Car companies that have models scoring very high on crash tests or coming equipped with as many airbags as songs you can fit on your iPod advertise how safe they are. Being safe and sound matters to a great many car buyers and owners. In fact, some buyers pay more attention to crash safety ratings than quality ratings.
I can think of one instance where a car probably saved my life. It was 1992, and I was testing a Buick Roadmaster sedan. General Motors' Buick division hasn't made the Roadmaster since 1996, but you can still see some on the road, especially the Roadmaster's woody-sided station wagon.
The Roadmaster was not a much-loved vehicle. It was named after a much cooler sedan of the same name, built off and on by GM from 1936 to 1959. It was a 1949 Roadmaster convertible that was featured in the 1988 movie Rain Man. In the film, Tom Cruise drives the Roadmaster his father never let him drive, and he collects his autistic brother, Raymond, played by Dustin Hoffman, and the two hit the road for Las Vegas.
This 1992 Roadmaster I was testing was meant to appeal to older drivers who missed the big burly tank-like sedans of the 60s and 70s. I happened to notice, while watching a documentary film, that the great actress Katherine Hepburn chose this model as her car in the 1990s and used it until the year she died. She was driven around by a chauffeur. No doubt she enjoyed the extra roomy interior and battleship-safe feel. But she is the only famous person I ever saw associated with the car.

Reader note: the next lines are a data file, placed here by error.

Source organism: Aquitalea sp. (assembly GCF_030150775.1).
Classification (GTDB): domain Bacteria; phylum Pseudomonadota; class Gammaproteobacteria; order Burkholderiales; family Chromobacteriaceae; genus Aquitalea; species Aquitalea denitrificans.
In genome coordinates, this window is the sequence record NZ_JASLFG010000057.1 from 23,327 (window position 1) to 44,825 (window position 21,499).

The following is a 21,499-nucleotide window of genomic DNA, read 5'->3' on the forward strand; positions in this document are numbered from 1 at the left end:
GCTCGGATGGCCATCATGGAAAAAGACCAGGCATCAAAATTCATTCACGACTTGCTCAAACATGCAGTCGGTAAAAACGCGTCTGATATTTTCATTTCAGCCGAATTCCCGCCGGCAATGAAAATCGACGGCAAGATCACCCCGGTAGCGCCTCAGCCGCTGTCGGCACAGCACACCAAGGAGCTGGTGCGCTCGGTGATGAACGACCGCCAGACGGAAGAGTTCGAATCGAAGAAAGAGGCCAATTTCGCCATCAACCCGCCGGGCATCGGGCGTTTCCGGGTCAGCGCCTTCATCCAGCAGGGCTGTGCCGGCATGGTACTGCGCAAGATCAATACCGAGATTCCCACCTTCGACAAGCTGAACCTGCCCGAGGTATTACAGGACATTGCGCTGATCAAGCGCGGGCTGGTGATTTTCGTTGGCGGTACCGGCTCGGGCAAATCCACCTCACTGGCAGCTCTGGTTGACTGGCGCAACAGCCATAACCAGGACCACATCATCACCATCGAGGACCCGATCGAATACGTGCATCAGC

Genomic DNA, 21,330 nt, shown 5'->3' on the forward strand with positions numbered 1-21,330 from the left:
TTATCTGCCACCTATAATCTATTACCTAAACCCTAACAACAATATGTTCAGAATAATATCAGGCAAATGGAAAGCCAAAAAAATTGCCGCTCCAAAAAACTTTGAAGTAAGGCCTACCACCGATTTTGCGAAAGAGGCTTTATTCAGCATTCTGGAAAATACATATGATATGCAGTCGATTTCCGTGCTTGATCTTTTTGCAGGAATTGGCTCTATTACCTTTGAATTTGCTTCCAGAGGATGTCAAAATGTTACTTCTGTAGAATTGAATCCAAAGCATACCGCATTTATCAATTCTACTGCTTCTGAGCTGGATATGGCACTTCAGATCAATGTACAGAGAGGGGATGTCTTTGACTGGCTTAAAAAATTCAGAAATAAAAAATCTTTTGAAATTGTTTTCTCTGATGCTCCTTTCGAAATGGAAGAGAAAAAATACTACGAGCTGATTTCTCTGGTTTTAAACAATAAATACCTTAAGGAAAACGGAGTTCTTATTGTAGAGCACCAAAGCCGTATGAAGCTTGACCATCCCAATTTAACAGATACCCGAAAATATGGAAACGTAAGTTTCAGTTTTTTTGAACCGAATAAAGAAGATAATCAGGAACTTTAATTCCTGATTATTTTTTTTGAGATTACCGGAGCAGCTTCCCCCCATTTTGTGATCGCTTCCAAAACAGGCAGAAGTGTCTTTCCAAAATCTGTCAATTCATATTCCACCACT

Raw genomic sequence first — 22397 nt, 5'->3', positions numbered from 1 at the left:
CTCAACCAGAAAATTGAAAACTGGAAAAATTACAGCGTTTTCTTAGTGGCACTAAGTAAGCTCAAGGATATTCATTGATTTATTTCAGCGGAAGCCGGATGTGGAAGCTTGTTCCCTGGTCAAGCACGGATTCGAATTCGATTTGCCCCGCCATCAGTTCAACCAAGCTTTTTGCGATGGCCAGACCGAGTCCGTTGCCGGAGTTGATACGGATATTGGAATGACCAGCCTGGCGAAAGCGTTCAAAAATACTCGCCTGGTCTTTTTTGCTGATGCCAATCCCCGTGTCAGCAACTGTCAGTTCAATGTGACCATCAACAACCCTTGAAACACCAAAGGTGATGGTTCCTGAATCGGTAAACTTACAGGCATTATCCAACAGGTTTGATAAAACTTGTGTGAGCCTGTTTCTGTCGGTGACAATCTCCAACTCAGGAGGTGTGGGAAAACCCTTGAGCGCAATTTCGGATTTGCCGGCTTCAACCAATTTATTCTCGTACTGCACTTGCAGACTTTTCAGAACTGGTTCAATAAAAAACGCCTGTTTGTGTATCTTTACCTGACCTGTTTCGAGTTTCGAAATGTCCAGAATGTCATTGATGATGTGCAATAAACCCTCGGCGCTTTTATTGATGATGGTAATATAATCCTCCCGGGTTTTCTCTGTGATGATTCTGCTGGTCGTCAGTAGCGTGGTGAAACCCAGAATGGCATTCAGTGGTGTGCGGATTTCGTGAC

One day I was driving in New Jersey and was stopped in the left-turn lane. There were two through-traffic lanes to my right. There was a red light for the two through lanes and one for my lane. I admittedly was preoccupied with a family problem. I looked up and saw a green-light, and started my left turn. But I looked at the wrong light--it was for the through traffic lane, not mine. As I swung into my turn, I was met head on by a Volvo 740 station-wagon going about 40-45 mph. It was driven by a young mother with her 2 1/2 year old in a car seat.
It all happened so fast. She hit my car on the right front corner with a car that was pretty beefy in its own right. The airbags went off, and the cabin filled up with the noxious smoke and gas from the airbags. I was dazed. I had been belted in. But I was concussed, I later found out.
It is my supposition that being belted in, driving that big, heavy beefy car and the airbags all conspired to save my life. I am pretty sure that I was at least spared serious injury by the big well-equipped Roadmaster. Police arrived and unstuck my driver-side door. The young mother and her child walked away, protected in their own big beefy Volvo wagon. I staggered away, but in one piece.
The Roadmaster was a fairly unpopular car, and not terribly successful at the showroom. But every time I see one, I give it a nod of respect, and remember that one week before, in the very same spot, I was testing a little Mazda Miata.
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